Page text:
Setting the important but nettlesome issues in the mathematical logic aside, the combination of terms “type” and “error” created an essential misdirection, if not just a fundamental mistake. The persistent use of the term betrays the general human impulse to coerce a spectrum of uncertainty into a categorical framework. Language matters, and the terms “type" & "error” imposed a completely different (categorical) construct that stuck. Why this is so is explained to my satisfaction by Behavioral Economics.

Human do this sort of thing routinely. When confronted with a perplexing problem, we relieve our aversion to ambiguity and enjoy cognitive ease by unwittingly answering a substitute, simpler or more tractable question. Instead of estimating the probability of a certain complex outcome we subconsciously substitute an estimate of another, less complex or more accessible outcome. We avoid and never get around to answering the harder question.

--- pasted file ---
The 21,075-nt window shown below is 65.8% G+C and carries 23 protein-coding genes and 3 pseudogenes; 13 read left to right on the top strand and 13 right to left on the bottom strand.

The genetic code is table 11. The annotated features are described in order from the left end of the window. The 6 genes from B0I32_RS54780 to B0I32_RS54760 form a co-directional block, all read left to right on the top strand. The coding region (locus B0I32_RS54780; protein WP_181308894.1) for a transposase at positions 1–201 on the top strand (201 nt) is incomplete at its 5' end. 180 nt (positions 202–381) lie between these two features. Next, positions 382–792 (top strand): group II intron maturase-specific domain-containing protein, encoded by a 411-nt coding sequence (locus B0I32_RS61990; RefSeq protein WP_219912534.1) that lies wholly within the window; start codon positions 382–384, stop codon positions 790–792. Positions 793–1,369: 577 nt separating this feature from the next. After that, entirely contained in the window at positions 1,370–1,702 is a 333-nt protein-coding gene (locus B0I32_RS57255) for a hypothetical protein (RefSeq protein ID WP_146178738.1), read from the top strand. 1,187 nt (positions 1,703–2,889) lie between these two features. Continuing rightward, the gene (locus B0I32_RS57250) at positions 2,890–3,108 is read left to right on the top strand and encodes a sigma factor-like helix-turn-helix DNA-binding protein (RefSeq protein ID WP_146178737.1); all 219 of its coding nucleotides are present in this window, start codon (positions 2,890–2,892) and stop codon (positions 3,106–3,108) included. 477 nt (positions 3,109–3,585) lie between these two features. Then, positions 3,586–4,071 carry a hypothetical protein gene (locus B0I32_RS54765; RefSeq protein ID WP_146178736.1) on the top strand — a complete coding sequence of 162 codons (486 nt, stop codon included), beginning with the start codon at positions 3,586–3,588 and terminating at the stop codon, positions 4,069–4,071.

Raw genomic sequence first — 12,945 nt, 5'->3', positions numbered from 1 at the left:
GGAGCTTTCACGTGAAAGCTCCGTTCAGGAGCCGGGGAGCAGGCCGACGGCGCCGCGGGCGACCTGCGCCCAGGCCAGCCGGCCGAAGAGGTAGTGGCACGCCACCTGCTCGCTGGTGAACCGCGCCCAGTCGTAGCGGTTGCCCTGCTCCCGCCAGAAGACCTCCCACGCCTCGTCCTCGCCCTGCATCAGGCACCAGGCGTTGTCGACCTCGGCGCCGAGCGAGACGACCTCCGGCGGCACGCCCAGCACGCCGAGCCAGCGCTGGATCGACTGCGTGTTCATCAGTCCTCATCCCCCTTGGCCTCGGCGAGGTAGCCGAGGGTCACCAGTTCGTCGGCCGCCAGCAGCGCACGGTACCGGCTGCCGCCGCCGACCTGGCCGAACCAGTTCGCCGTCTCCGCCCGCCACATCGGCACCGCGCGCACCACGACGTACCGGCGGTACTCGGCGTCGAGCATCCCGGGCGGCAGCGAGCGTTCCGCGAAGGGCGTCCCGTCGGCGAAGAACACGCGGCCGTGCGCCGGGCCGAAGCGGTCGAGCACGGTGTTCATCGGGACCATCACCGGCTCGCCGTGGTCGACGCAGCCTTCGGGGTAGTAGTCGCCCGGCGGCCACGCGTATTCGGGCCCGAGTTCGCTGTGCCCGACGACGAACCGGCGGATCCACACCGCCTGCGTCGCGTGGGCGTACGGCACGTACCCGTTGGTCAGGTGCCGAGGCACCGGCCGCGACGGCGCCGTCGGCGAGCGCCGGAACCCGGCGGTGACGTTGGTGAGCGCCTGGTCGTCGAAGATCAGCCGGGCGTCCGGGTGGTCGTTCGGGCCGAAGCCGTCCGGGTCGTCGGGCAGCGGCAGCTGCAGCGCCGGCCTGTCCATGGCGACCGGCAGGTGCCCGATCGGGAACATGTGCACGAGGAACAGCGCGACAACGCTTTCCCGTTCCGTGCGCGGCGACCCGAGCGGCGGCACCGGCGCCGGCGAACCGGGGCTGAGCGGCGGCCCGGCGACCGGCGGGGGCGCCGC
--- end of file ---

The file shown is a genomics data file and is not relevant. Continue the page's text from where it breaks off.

In designing and conducting experiments we are updating our uncertainty with data and information. But as humans, we are uncomfortable with, and inept at, innate probability calculus; and with our bias toward ambiguity relief, we were seduced too easily into Fisher’s finesse and Neyman’s beguiling categorical elaboration of that.

I am not sure that type I error can be rehabilitated with a reconceptualization or a refined definition. Perhaps the greater good is served by explicating for those unconvinced the merits of the Bayesian perspective of rigorous quantitative reallocation of uncertainty with new information.

I hope this perspective is helpful.